ametsheykhumer

Османский взгляд на татар

Многое написано о восприятии крымских татар эпохи ханства в Европе (см. многочисленные работы Н. Храпунова). Есть и работы о турецком (в том числе османском) взгляде на татар. См. Petrovic M. Uncanny Beloveds and the Return of the Repressed // Revue des mondes musulmans et de la Méditerranée. №. 143, 2018, p. 249-266.

Автор прямо сравнивает европейское и османское восприятие татар (например, Эвлия Челеби и Лейбниц), находя их похожими. Загадочные и дикие, храбрые и экзотические, непостоянные и жестокие татары являли собой не только «Восток в Европе», но и «Север в Азии» (не знаю, насколько вторая метафора уместна) — турки думали о татарах приблизительно то же что и европейцы. 

Большая цитата: «Before chuckling at Evliyā’s naïveté, we should remember that Leibniz (d.1716), who was his junior by some twenty years, similarly alternated between dread and vivid curiosity about “Scythians” and Tatars...

Biblical implications aside, similarities between the judgements made by Leibniz and Evliyā were not entirely coincidental. Ottoman writers also concurred with their Polish contemporaries in their assessment of the living conditions of steppe Tatars, focusing on their unusual nutritional virtues and vices. Their velocity was matchless. They grew into fierce warriors because they could survive on so little, even forsaking water for lengths at a time. Their moderation in food freed them from dependence on grain commerce. The dark side of such admiration for Tatar frugality and their remarkable speed of movement emerged in their predilection for unrefined and barely cooked food.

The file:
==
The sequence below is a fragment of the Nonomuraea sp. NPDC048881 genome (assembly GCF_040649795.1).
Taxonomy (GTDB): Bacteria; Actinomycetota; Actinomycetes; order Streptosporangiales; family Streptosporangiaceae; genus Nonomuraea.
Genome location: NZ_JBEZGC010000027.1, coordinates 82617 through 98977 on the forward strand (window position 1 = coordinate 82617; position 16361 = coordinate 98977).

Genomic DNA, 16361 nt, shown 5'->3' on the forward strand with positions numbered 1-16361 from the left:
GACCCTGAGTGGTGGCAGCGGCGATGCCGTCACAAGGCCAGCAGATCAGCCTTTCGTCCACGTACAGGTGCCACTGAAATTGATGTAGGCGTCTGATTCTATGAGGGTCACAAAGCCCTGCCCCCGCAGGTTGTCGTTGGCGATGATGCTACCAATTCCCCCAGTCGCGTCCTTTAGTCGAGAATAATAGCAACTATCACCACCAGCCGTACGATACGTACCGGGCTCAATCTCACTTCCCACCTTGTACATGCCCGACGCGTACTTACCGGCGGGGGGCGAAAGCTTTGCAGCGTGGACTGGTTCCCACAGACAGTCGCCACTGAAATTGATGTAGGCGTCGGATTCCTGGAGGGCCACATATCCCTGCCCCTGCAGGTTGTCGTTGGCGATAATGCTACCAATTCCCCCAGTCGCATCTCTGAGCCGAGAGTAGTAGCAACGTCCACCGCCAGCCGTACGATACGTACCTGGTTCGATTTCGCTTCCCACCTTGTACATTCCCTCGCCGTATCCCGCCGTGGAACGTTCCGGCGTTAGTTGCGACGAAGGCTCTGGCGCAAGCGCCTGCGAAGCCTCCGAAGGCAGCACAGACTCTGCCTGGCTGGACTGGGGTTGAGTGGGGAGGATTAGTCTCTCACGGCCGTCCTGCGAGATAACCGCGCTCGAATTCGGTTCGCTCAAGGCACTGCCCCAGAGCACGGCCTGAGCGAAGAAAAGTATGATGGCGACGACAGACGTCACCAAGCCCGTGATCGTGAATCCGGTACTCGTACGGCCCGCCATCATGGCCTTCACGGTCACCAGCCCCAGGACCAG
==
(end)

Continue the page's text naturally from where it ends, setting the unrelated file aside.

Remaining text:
In short, steppe Tatars offered an Ottoman equivalent to Rousseau’s concept of noble savages (in turn inspired by Montaigne’s famous essay). Their customs and peculiarities gave them superhuman abilities of endurance in battle, but it also rendered them more animalistic and even repellent in spite of their occasional cooperation with urban dwellers. Accordingly, their cleanliness was questionable, as in the Turkish riddle about a flea, which equates it with the arrival of a Tatar who should be squeezed and crushed with the fingernails (gelince Tatarına/ben ona tutarina, parmakla sıkarına/tırnakla ezerine, see Başgöz, 1973:332)».

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